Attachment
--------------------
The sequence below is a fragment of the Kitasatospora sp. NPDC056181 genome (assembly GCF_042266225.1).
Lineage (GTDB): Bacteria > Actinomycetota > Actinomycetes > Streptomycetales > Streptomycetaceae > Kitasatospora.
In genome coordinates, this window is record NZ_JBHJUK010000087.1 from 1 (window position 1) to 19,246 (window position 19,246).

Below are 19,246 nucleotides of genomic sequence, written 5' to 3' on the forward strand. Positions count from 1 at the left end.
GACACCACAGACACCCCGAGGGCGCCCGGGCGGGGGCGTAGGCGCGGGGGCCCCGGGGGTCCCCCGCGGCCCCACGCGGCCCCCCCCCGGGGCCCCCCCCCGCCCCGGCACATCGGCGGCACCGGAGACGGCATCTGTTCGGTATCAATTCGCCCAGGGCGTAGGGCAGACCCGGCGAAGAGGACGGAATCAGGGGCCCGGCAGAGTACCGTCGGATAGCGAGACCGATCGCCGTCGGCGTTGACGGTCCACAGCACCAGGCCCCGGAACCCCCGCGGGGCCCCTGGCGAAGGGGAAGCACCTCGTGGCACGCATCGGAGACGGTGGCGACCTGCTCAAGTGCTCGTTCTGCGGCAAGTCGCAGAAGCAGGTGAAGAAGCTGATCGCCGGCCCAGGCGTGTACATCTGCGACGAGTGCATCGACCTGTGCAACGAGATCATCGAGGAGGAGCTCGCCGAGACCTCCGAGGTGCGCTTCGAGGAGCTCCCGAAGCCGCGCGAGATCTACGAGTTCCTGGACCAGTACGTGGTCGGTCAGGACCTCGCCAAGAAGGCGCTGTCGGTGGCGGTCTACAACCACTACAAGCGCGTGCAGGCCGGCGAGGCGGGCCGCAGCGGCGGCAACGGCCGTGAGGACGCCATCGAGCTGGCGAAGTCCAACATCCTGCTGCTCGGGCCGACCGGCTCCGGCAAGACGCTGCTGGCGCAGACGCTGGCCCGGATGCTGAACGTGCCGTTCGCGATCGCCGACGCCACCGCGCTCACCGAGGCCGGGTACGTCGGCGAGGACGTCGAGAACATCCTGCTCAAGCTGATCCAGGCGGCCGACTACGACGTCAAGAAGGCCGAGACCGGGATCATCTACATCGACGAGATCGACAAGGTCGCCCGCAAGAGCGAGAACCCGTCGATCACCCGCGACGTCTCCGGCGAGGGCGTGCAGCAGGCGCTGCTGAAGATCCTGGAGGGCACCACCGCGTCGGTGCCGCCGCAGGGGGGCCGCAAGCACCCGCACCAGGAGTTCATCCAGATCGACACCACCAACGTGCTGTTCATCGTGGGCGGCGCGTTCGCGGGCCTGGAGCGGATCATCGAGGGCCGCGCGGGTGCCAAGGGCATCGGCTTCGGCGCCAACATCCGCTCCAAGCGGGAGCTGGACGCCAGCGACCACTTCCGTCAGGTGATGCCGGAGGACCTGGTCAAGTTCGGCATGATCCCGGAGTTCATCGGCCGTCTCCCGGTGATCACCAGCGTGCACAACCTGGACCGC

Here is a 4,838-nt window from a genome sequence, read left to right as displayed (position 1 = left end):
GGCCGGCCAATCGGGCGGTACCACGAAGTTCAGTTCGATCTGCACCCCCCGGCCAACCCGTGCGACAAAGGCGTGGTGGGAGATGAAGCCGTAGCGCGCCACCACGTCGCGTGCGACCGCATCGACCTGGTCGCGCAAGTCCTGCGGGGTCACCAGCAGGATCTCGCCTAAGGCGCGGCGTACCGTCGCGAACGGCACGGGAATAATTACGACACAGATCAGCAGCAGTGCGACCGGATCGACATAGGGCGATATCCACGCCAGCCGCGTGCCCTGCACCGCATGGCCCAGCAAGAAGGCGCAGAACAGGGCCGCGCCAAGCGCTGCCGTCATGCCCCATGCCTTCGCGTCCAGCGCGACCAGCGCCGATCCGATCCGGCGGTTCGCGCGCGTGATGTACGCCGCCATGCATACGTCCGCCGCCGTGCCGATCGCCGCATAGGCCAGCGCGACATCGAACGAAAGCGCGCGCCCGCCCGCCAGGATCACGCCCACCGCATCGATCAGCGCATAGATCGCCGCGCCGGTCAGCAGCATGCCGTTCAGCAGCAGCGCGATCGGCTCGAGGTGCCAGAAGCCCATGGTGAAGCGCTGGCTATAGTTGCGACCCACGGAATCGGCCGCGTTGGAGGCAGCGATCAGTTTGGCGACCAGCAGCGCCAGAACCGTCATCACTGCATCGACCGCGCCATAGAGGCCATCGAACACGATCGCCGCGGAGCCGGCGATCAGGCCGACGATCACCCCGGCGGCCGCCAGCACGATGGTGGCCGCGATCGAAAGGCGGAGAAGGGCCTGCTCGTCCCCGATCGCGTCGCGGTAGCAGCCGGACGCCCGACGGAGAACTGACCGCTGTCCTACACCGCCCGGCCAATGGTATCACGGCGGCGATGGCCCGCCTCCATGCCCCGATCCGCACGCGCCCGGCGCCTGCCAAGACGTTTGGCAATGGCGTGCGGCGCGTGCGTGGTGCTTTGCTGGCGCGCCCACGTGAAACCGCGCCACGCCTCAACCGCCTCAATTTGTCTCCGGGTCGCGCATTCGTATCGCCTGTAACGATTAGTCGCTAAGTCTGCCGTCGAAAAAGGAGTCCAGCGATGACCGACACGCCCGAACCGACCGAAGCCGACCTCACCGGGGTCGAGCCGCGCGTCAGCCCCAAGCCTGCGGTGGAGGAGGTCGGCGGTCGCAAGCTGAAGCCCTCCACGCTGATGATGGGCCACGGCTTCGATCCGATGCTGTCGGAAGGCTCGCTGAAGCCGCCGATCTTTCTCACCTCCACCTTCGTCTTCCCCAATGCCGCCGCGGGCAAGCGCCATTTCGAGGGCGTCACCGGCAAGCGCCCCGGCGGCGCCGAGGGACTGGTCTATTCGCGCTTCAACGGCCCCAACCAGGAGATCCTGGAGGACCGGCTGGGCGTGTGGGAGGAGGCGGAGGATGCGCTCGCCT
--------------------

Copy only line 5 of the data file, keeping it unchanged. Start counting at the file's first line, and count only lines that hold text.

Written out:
GACACCACAGACACCCCGAGGGCGCCCGGGCGGGGGCGTAGGCGCGGGGGCCCCGGGGGTCCCCCGCGGCCCCACGCGGCCCCCCCCCGGGGCCCCCCCCCGCCCCGGCACATCGGCGGCACCGGAGACGGCATCTGTTCGGTATCAATTCGCCCAGGGCGTAGGGCAGACCCGGCGAAGAGGACGGAATCAGGGGCCCGGCAGAGTACCGTCGGATAGCGAGACCGATCGCCGTCGGCGTTGACGGTCCACAGCACCAGGCCCCGGAACCCCCGCGGGGCCCCTGGCGAAGGGGAAGCACCTCGTGGCACGCATCGGAGACGGTGGCGACCTGCTCAAGTGCTCGTTCTGCGGCAAGTCGCAGAAGCAGGTGAAGAAGCTGATCGCCGGCCCAGGCGTGTACATCTGCGACGAGTGCATCGACCTGTGCAACGAGATCATCGAGGAGGAGCTCGCCGAGACCTCCGAGGTGCGCTTCGAGGAGCTCCCGAAGCCGCGCGAGATCTACGAGTTCCTGGACCAGTACGTGGTCGGTCAGGACCTCGCCAAGAAGGCGCTGTCGGTGGCGGTCTACAACCACTACAAGCGCGTGCAGGCCGGCGAGGCGGGCCGCAGCGGCGGCAACGGCCGTGAGGACGCCATCGAGCTGGCGAAGTCCAACATCCTGCTGCTCGGGCCGACCGGCTCCGGCAAGACGCTGCTGGCGCAGACGCTGGCCCGGATGCTGAACGTGCCGTTCGCGATCGCCGACGCCACCGCGCTCACCGAGGCCGGGTACGTCGGCGAGGACGTCGAGAACATCCTGCTCAAGCTGATCCAGGCGGCCGACTACGACGTCAAGAAGGCCGAGACCGGGATCATCTACATCGACGAGATCGACAAGGTCGCCCGCAAGAGCGAGAACCCGTCGATCACCCGCGACGTCTCCGGCGAGGGCGTGCAGCAGGCGCTGCTGAAGATCCTGGAGGGCACCACCGCGTCGGTGCCGCCGCAGGGGGGCCGCAAGCACCCGCACCAGGAGTTCATCCAGATCGACACCACCAACGTGCTGTTCATCGTGGGCGGCGCGTTCGCGGGCCTGGAGCGGATCATCGAGGGCCGCGCGGGTGCCAAGGGCATCGGCTTCGGCGCCAACATCCGCTCCAAGCGGGAGCTGGACGCCAGCGACCACTTCCGTCAGGTGATGCCGGAGGACCTGGTCAAGTTCGGCATGATCCCGGAGTTCATCGGCCGTCTCCCGGTGATCACCAGCGTGCACAACCTGGACCGC